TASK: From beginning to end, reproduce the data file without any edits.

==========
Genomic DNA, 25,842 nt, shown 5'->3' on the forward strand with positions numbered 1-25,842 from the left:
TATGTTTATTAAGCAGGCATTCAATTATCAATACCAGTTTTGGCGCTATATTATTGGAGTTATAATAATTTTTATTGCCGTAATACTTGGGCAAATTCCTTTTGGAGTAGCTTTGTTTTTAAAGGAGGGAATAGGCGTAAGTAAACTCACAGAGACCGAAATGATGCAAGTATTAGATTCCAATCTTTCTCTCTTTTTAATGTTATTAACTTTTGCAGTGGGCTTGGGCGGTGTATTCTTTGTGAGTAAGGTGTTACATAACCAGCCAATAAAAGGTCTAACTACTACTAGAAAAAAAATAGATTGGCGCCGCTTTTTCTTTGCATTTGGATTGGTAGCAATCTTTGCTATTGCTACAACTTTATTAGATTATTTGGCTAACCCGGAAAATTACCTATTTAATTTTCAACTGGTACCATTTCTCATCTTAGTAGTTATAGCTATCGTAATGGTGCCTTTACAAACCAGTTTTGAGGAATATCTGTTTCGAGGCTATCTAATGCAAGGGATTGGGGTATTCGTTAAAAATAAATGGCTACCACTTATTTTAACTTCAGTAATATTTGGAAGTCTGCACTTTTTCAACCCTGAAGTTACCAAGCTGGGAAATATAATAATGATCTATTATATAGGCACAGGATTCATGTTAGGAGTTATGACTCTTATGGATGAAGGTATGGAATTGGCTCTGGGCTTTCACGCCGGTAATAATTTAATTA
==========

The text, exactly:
Genomic DNA, 25,842 nt, shown 5'->3' on the forward strand with positions numbered 1-25,842 from the left:
TATGTTTATTAAGCAGGCATTCAATTATCAATACCAGTTTTGGCGCTATATTATTGGAGTTATAATAATTTTTATTGCCGTAATACTTGGGCAAATTCCTTTTGGAGTAGCTTTGTTTTTAAAGGAGGGAATAGGCGTAAGTAAACTCACAGAGACCGAAATGATGCAAGTATTAGATTCCAATCTTTCTCTCTTTTTAATGTTATTAACTTTTGCAGTGGGCTTGGGCGGTGTATTCTTTGTGAGTAAGGTGTTACATAACCAGCCAATAAAAGGTCTAACTACTACTAGAAAAAAAATAGATTGGCGCCGCTTTTTCTTTGCATTTGGATTGGTAGCAATCTTTGCTATTGCTACAACTTTATTAGATTATTTGGCTAACCCGGAAAATTACCTATTTAATTTTCAACTGGTACCATTTCTCATCTTAGTAGTTATAGCTATCGTAATGGTGCCTTTACAAACCAGTTTTGAGGAATATCTGTTTCGAGGCTATCTAATGCAAGGGATTGGGGTATTCGTTAAAAATAAATGGCTACCACTTATTTTAACTTCAGTAATATTTGGAAGTCTGCACTTTTTCAACCCTGAAGTTACCAAGCTGGGAAATATAATAATGATCTATTATATAGGCACAGGATTCATGTTAGGAGTTATGACTCTTATGGATGAAGGTATGGAATTGGCTCTGGGCTTTCACGCCGGTAATAATTTAATTA